This photo of Moon Jae-in has been doctored -- he was not holding a pro-North Korea sign
A photo that purports to show South Korean President Moon Jae-in holding a card that displays a pro-North Korea message has been shared repeatedly on Facebook. The photo, however, has been digitally altered: the original shows an unrelated message that does not refer to North Korea.
The photo was shared on Facebook on March 27, 2021.
It purports to show President Moon Jae-in holding a card with Korean-language text that translates to English as: “It is inappropriate to call North Korea main enemy. It’s the country of my grandfather and my homeland.”
The term “main enemy” was previously used in South Korea military documents to refer to North Korea, Yonhap News Agency reported. The term's meaning has changed over the years, reflecting inter-Korea relations.
In 2018, the Moon administration stopped using the term, the report added.
The photo, however, has been doctored.
A reverse image search on TinEye found the original photo was published by Moon on his verified Twitter account on October 16, 2015.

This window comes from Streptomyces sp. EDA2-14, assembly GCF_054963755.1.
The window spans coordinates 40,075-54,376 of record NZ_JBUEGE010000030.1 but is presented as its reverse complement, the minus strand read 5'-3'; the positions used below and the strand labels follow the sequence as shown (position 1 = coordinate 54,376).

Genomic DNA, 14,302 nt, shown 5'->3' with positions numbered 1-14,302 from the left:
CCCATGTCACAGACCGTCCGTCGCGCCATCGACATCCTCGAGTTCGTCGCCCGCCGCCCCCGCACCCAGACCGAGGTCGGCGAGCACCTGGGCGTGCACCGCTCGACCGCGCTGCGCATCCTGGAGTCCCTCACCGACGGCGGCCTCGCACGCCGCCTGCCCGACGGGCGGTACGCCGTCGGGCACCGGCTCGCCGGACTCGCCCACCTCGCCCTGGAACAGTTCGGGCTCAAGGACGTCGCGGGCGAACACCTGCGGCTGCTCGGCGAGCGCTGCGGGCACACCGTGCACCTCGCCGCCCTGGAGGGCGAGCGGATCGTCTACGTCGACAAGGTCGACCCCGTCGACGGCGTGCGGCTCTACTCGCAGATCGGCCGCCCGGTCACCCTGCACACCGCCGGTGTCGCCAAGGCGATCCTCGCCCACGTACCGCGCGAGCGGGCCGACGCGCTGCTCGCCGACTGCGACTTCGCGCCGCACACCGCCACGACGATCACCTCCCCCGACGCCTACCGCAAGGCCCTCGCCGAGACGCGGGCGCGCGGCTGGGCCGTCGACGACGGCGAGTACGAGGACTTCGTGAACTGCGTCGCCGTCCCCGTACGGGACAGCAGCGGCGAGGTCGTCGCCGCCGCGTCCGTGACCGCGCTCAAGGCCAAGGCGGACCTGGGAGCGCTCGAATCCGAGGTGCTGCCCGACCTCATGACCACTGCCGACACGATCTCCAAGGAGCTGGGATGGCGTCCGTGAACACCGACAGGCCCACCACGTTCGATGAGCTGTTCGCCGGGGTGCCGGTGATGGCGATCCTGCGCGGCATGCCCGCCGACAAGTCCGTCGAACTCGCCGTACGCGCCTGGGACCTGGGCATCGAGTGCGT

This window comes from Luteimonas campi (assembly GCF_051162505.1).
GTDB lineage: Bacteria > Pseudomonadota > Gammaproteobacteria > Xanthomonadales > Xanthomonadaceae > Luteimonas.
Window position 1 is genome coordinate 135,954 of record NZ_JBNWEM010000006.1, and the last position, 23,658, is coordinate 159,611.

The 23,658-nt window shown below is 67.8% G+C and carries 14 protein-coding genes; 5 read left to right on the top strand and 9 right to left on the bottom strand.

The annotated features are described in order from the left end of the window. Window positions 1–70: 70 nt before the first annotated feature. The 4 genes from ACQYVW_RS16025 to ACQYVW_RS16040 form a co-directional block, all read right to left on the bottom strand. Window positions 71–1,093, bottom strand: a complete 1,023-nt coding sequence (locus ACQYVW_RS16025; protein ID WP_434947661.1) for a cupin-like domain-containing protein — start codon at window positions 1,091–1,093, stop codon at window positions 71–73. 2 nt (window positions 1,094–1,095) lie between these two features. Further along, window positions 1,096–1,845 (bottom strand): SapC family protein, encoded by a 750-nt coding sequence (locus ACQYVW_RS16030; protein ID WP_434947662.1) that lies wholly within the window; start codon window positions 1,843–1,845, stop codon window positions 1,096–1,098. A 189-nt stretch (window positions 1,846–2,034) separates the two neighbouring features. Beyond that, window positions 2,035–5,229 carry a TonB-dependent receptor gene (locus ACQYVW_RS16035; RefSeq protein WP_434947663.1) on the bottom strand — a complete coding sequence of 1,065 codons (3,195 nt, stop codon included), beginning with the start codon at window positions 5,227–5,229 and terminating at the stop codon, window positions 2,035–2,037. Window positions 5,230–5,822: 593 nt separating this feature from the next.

In the original image, the Korean-language text on the card reads: “State-authored history textbooks are another name [form] of pro-Japan and dictatorship.”
Moon posted the photo in response to a government plan to introduce state-issued history textbooks for middle and high-school students. At the time, he was the head of the political opposition, reported the Yonhap News Agency.
Moon scrapped the textbooks when he became president in 2017, AFP reported.
Below is a screenshot comparison of the doctored photo (L) and the original photo (R):
The doctored photo was previously debunked by an official South Korea government account after it circulated online in 2017.
Responding to a misleading post that shared the doctored photo, an election agency tweeted on May 6, 2017: “The election committee of Jeju City kindly informs you that the image you shared is fabricated and against the local election law.”